[citation][nom]falchard[/nom]It means the Network Adapter is sophisticated enough to easily allow the user to determine network traffic priority. Still I like what MSI does.[/citation]
No no I am quite certain that it injects network packets directly into the human brain to kill them.
(in other news have you seen there commercials? They are hilarious. I require this to be linked in the article, its too good. http://www.youtube.com/watch?v=yhm8QcAMdSc
I seem to recall an article some time back in which they were shown to make a statistically significant, but very small difference. My take was that if it adds more than a couple dollars to the price, it isn't worth it. I suspect an application like cFosSpeed can do at least as much; a version of this utility is bundled with many Asus and ASRock boards.
I'd prefer MSI to work on quality. They need to improve their VRMs and/or cool them better, especially on lower-end boards.
I few years back I bought a Killer M1 PCI for around $20 bucks. At the time they were still going for around $200 new. The card worked great and I used it for about a year and tested it in every way I could imagine to see if it increased FPS in games, or if it decreased CPU load. It is no faster than the basic $10 generic nic with a broadcom chip.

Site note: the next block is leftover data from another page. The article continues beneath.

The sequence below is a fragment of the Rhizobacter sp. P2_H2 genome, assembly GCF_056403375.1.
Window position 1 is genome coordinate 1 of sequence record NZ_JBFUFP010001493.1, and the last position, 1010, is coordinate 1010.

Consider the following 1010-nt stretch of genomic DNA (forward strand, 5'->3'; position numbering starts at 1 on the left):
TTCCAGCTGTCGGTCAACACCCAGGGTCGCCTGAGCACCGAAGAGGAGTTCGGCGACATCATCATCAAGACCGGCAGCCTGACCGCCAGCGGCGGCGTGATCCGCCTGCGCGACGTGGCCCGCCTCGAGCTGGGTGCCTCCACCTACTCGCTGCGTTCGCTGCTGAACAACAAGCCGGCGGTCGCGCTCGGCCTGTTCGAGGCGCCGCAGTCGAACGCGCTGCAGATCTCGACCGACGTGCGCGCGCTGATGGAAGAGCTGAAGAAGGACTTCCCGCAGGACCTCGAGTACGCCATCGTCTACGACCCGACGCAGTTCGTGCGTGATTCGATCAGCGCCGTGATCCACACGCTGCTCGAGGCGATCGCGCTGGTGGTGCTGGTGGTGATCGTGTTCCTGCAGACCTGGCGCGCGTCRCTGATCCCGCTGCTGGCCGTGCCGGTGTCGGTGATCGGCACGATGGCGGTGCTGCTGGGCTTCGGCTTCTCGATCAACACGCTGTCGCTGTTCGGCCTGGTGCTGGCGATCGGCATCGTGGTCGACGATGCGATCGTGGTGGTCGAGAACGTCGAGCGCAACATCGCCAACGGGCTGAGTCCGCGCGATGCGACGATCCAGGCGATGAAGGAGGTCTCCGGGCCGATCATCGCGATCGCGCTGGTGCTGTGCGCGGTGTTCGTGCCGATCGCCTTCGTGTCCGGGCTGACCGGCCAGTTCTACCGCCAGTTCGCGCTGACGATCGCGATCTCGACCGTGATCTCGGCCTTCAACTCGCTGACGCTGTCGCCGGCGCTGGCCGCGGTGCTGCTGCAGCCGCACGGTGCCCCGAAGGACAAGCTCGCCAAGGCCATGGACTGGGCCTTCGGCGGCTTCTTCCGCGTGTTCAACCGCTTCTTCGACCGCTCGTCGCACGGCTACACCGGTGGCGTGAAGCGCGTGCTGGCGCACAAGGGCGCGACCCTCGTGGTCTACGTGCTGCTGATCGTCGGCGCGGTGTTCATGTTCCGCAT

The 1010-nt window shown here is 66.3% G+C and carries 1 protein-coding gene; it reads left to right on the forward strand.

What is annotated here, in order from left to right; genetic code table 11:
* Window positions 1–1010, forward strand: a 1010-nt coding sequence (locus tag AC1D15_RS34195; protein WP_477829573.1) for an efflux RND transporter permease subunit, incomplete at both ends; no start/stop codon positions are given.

It was infact a good bit slower when doing transfers of large amounts of files. For example when I backed up my computer, I only backed up my important files and docs, so maybe 10-20 gigs but it was 1000s of files. That took for ever, twice as long as the onboard nic or the cheap pci nic.
[citation][nom]mouse24[/nom]No no I am quite certain that it injects network packets directly into the human brain to kill them.(in other news have you seen there commercials? They are hilarious. I require this to be linked in the article, its too good. http://www.youtube.com/watch?v=yhm8QcAMdSc[/citation]
Drop me a message when you come across an ad for the E2200 and I might even write a piece on it
You might end up gaining a ms or soo as well as a miniscule offload in cpu power, benefits... sure but their so darn small its only synthetic tests that can tell the difference as long as one app is working towards the internet. Placing 2 computers side by side and blind testing and peeps wont be able to tell the difference.
Killer WiFi adapters have proven (by Tom's, no less) to be much less of a marketing gimmick than the Ethernet Killer networking interfaces. Still, so long as these don't suck up much more power than regular NICs and don't increase costs, they shouldn't be a bad thing to have, right?